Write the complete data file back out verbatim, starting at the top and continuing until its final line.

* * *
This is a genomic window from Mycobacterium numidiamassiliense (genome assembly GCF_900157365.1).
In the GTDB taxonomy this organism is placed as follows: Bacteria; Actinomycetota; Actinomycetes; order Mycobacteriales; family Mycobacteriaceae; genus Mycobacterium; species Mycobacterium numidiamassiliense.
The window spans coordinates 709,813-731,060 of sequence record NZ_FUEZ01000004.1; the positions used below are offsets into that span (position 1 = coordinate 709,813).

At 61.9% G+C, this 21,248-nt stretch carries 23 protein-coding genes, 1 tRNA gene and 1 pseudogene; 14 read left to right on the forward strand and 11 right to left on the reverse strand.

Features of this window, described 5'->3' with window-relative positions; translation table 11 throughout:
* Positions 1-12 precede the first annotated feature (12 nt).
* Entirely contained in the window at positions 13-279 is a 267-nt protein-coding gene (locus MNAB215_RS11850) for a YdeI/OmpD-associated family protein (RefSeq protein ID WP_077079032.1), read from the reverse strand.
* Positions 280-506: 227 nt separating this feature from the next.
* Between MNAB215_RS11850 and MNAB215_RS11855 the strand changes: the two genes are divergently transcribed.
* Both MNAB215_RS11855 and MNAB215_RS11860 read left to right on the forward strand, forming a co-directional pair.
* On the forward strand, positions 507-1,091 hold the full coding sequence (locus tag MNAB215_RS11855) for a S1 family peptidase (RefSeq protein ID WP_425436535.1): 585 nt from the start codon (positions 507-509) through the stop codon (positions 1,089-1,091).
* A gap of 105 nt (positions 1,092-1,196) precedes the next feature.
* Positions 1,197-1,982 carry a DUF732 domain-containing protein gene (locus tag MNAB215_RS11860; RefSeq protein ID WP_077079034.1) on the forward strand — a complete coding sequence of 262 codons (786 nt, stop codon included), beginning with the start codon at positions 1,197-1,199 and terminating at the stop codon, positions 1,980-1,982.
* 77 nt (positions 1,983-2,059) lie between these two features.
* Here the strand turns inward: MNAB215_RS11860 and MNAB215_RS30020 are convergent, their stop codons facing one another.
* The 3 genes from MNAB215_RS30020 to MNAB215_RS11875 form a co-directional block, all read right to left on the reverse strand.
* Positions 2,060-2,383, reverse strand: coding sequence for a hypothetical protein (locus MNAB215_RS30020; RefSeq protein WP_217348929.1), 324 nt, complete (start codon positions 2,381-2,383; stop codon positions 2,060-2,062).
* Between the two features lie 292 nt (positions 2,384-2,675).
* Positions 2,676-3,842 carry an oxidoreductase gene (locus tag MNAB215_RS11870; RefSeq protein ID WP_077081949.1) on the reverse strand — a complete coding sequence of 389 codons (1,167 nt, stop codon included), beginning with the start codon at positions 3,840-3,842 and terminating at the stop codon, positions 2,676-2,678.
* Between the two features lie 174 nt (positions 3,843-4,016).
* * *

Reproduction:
This is a genomic window from Mycobacterium numidiamassiliense (genome assembly GCF_900157365.1).
In the GTDB taxonomy this organism is placed as follows: Bacteria; Actinomycetota; Actinomycetes; order Mycobacteriales; family Mycobacteriaceae; genus Mycobacterium; species Mycobacterium numidiamassiliense.
The window spans coordinates 709,813-731,060 of sequence record NZ_FUEZ01000004.1; the positions used below are offsets into that span (position 1 = coordinate 709,813).

At 61.9% G+C, this 21,248-nt stretch carries 23 protein-coding genes, 1 tRNA gene and 1 pseudogene; 14 read left to right on the forward strand and 11 right to left on the reverse strand.

Features of this window, described 5'->3' with window-relative positions; translation table 11 throughout:
* Positions 1-12 precede the first annotated feature (12 nt).
* Entirely contained in the window at positions 13-279 is a 267-nt protein-coding gene (locus MNAB215_RS11850) for a YdeI/OmpD-associated family protein (RefSeq protein ID WP_077079032.1), read from the reverse strand.
* Positions 280-506: 227 nt separating this feature from the next.
* Between MNAB215_RS11850 and MNAB215_RS11855 the strand changes: the two genes are divergently transcribed.
* Both MNAB215_RS11855 and MNAB215_RS11860 read left to right on the forward strand, forming a co-directional pair.
* On the forward strand, positions 507-1,091 hold the full coding sequence (locus tag MNAB215_RS11855) for a S1 family peptidase (RefSeq protein ID WP_425436535.1): 585 nt from the start codon (positions 507-509) through the stop codon (positions 1,089-1,091).
* A gap of 105 nt (positions 1,092-1,196) precedes the next feature.
* Positions 1,197-1,982 carry a DUF732 domain-containing protein gene (locus tag MNAB215_RS11860; RefSeq protein ID WP_077079034.1) on the forward strand — a complete coding sequence of 262 codons (786 nt, stop codon included), beginning with the start codon at positions 1,197-1,199 and terminating at the stop codon, positions 1,980-1,982.
* 77 nt (positions 1,983-2,059) lie between these two features.
* Here the strand turns inward: MNAB215_RS11860 and MNAB215_RS30020 are convergent, their stop codons facing one another.
* The 3 genes from MNAB215_RS30020 to MNAB215_RS11875 form a co-directional block, all read right to left on the reverse strand.
* Positions 2,060-2,383, reverse strand: coding sequence for a hypothetical protein (locus MNAB215_RS30020; RefSeq protein WP_217348929.1), 324 nt, complete (start codon positions 2,381-2,383; stop codon positions 2,060-2,062).
* Between the two features lie 292 nt (positions 2,384-2,675).
* Positions 2,676-3,842 carry an oxidoreductase gene (locus tag MNAB215_RS11870; RefSeq protein ID WP_077081949.1) on the reverse strand — a complete coding sequence of 389 codons (1,167 nt, stop codon included), beginning with the start codon at positions 3,840-3,842 and terminating at the stop codon, positions 2,676-2,678.
* Between the two features lie 174 nt (positions 3,843-4,016).